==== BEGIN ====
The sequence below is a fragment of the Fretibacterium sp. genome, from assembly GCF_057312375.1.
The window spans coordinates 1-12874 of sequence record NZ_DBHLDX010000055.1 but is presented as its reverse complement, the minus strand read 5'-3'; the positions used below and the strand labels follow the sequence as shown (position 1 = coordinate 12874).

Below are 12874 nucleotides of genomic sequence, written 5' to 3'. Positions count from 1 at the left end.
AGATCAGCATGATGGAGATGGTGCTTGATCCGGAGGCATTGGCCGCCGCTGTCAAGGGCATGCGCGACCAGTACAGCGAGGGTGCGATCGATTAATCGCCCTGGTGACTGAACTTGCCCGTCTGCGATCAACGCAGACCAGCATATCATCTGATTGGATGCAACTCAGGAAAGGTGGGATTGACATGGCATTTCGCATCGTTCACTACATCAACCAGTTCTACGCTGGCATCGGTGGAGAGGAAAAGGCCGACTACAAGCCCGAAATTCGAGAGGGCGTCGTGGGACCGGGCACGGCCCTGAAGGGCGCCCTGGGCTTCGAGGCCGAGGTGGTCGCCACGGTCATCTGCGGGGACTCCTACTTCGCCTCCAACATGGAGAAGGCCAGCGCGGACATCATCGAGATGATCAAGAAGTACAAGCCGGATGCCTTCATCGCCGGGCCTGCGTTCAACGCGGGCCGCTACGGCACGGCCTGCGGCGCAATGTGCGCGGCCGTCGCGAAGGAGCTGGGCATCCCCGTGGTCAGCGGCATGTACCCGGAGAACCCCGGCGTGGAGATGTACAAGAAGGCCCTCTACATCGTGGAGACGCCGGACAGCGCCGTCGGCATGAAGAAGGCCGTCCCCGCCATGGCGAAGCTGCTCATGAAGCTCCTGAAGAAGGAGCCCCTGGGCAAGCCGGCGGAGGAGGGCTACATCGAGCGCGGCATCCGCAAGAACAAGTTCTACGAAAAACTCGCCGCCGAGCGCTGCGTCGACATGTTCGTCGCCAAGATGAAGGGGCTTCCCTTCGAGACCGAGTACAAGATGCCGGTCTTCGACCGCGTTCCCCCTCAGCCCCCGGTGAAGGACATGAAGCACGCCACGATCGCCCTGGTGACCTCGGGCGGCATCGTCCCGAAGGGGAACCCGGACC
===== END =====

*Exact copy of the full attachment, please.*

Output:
The sequence below is a fragment of the Fretibacterium sp. genome, from assembly GCF_057312375.1.
The window spans coordinates 1-12874 of sequence record NZ_DBHLDX010000055.1 but is presented as its reverse complement, the minus strand read 5'-3'; the positions used below and the strand labels follow the sequence as shown (position 1 = coordinate 12874).

Below are 12874 nucleotides of genomic sequence, written 5' to 3'. Positions count from 1 at the left end.
AGATCAGCATGATGGAGATGGTGCTTGATCCGGAGGCATTGGCCGCCGCTGTCAAGGGCATGCGCGACCAGTACAGCGAGGGTGCGATCGATTAATCGCCCTGGTGACTGAACTTGCCCGTCTGCGATCAACGCAGACCAGCATATCATCTGATTGGATGCAACTCAGGAAAGGTGGGATTGACATGGCATTTCGCATCGTTCACTACATCAACCAGTTCTACGCTGGCATCGGTGGAGAGGAAAAGGCCGACTACAAGCCCGAAATTCGAGAGGGCGTCGTGGGACCGGGCACGGCCCTGAAGGGCGCCCTGGGCTTCGAGGCCGAGGTGGTCGCCACGGTCATCTGCGGGGACTCCTACTTCGCCTCCAACATGGAGAAGGCCAGCGCGGACATCATCGAGATGATCAAGAAGTACAAGCCGGATGCCTTCATCGCCGGGCCTGCGTTCAACGCGGGCCGCTACGGCACGGCCTGCGGCGCAATGTGCGCGGCCGTCGCGAAGGAGCTGGGCATCCCCGTGGTCAGCGGCATGTACCCGGAGAACCCCGGCGTGGAGATGTACAAGAAGGCCCTCTACATCGTGGAGACGCCGGACAGCGCCGTCGGCATGAAGAAGGCCGTCCCCGCCATGGCGAAGCTGCTCATGAAGCTCCTGAAGAAGGAGCCCCTGGGCAAGCCGGCGGAGGAGGGCTACATCGAGCGCGGCATCCGCAAGAACAAGTTCTACGAAAAACTCGCCGCCGAGCGCTGCGTCGACATGTTCGTCGCCAAGATGAAGGGGCTTCCCTTCGAGACCGAGTACAAGATGCCGGTCTTCGACCGCGTTCCCCCTCAGCCCCCGGTGAAGGACATGAAGCACGCCACGATCGCCCTGGTGACCTCGGGCGGCATCGTCCCGAAGGGGAACCCGGACC